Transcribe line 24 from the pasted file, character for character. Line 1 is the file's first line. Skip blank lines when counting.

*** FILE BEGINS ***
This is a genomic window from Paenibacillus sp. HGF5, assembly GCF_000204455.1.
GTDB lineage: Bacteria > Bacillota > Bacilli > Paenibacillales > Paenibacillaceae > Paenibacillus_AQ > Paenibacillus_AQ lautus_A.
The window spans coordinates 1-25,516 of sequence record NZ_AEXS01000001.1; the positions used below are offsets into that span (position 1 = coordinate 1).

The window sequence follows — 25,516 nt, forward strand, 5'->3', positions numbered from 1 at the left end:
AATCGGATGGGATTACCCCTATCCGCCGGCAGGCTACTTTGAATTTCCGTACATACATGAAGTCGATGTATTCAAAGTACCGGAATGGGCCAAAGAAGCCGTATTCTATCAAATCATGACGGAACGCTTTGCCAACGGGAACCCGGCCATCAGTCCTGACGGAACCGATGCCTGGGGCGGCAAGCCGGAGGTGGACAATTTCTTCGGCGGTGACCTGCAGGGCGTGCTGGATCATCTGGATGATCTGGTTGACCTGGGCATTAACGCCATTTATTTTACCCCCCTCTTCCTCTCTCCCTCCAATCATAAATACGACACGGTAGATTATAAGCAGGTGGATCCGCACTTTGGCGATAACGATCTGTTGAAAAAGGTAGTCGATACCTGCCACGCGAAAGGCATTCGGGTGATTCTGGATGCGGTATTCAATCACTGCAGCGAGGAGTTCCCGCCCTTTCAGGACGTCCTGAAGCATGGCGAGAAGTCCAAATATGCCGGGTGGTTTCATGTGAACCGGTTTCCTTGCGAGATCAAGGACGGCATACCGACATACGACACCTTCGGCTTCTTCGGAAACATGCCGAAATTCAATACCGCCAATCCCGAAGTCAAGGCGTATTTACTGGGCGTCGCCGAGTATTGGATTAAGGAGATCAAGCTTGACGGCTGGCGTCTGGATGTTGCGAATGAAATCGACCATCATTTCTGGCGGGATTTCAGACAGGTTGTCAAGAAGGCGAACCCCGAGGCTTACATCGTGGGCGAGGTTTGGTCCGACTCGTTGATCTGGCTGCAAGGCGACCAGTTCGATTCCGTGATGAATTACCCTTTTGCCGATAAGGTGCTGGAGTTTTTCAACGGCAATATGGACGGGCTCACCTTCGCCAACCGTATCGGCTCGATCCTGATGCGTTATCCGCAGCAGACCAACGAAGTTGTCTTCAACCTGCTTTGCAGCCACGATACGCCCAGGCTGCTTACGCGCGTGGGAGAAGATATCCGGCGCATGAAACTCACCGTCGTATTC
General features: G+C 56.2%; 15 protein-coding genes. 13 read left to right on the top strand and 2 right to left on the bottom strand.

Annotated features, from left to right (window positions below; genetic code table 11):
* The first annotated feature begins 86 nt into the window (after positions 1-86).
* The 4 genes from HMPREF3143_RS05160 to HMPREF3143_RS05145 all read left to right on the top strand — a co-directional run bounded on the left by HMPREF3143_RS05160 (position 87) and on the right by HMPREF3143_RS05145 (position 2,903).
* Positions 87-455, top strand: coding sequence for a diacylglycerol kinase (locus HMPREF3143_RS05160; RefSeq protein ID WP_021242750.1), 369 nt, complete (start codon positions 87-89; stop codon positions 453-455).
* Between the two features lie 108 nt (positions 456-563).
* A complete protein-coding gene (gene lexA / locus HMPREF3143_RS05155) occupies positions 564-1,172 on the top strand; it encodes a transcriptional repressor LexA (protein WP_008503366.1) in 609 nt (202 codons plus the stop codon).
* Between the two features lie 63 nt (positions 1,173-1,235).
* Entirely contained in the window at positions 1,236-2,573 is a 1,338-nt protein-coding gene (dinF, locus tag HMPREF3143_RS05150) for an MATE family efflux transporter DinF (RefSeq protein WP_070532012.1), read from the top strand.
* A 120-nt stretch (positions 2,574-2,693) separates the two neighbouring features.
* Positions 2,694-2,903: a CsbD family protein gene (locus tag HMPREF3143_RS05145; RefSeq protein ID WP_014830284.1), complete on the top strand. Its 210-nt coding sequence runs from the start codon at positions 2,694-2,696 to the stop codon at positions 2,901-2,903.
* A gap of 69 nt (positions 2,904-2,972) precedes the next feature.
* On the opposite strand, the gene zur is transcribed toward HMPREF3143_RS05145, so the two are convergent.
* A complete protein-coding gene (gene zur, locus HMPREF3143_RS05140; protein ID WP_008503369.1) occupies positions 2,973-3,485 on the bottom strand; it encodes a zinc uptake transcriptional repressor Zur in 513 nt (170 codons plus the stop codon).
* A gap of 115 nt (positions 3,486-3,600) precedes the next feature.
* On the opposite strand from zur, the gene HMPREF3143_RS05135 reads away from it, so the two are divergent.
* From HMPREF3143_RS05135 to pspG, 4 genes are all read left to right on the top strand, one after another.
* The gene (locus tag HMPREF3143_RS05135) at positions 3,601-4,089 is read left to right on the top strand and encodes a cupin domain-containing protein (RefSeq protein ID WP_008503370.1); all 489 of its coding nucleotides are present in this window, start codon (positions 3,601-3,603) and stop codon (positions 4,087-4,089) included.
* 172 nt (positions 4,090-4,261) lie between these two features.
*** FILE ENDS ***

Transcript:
* 172 nt (positions 4,090-4,261) lie between these two features.